we not believe in our own reasoning? did we not have confidence in our ability to think? What was that but a sort of faith? Yes, we had been faithful, abjectly faithful to the God of Reason. So, in one way or another, we discovered that faith had been involved all the time!
We found, too, that we had been worshippers. What a state of mental goose-flesh that used to bring on! Had we not variously worshipped people, sentiment, things, money, and ourselves? And then, with a better motive, had we not worshipfully beheld the sunset, the sea, or a flower? Who of us had not loved something or somebody? How much did these feelings, these loves, these worships, have to do with pure reason? Little or nothing, we saw at last. Were not these things the tissue out of which our lives were constructed? Did not these feelings, after all, determine the course of our existence? It was impossible to say we had no capacity for faith, or love, or worship. In one form or another we had been living by faith and little else.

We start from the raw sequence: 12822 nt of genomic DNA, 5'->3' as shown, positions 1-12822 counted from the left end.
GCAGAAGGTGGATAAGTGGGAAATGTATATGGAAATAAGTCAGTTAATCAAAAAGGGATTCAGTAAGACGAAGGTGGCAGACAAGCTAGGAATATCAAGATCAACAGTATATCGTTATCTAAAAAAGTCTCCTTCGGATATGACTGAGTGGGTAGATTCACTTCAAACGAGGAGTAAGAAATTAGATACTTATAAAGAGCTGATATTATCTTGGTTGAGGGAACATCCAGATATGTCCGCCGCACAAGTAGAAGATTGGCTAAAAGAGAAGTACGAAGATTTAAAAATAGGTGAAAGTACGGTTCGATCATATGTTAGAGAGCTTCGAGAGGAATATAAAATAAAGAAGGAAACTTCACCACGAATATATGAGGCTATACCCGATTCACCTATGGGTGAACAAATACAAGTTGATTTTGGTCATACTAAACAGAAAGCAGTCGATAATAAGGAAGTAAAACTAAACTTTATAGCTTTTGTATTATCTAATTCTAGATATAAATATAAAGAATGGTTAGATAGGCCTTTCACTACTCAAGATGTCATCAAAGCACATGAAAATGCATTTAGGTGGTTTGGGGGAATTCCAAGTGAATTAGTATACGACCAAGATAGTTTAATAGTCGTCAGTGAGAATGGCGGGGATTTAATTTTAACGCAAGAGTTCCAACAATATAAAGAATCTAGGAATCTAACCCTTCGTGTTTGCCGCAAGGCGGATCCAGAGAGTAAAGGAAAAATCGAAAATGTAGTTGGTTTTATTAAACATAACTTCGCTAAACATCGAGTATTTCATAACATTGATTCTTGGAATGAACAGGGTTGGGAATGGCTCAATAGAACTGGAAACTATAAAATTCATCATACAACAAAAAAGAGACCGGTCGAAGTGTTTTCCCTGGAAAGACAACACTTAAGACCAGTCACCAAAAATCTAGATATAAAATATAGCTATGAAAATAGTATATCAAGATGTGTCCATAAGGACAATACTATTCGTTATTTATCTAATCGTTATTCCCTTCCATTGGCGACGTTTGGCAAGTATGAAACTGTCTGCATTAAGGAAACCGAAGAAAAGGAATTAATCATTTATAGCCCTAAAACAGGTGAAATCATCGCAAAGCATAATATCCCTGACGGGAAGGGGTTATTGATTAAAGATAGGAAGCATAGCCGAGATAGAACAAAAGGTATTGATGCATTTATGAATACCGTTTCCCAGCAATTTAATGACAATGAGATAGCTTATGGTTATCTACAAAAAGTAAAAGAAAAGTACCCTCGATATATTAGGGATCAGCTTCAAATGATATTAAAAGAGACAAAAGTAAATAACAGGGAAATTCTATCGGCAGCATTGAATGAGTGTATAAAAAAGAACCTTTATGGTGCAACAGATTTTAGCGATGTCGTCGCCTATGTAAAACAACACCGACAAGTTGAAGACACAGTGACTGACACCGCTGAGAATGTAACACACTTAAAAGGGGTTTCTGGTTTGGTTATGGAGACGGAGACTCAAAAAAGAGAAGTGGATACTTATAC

Imagine life without faith! Were nothing left but pure reason, it wouldn't be life. But we believed in life-of course we did. We could not prove life in the sense that you can prove a straight line is the shortest distance between two points, yet, there it was. Could we still say the whole thing was nothing but a mass of electrons, created out of nothing, meaning nothing, whirling on to a destiny of nothingness? Or course we couldn't. The electrons themselves seemed more intelligent than that. At least, so the chemist said.
Hence, we saw that reason isn't everything. Neither is reason, as most of us use it, entirely dependable,
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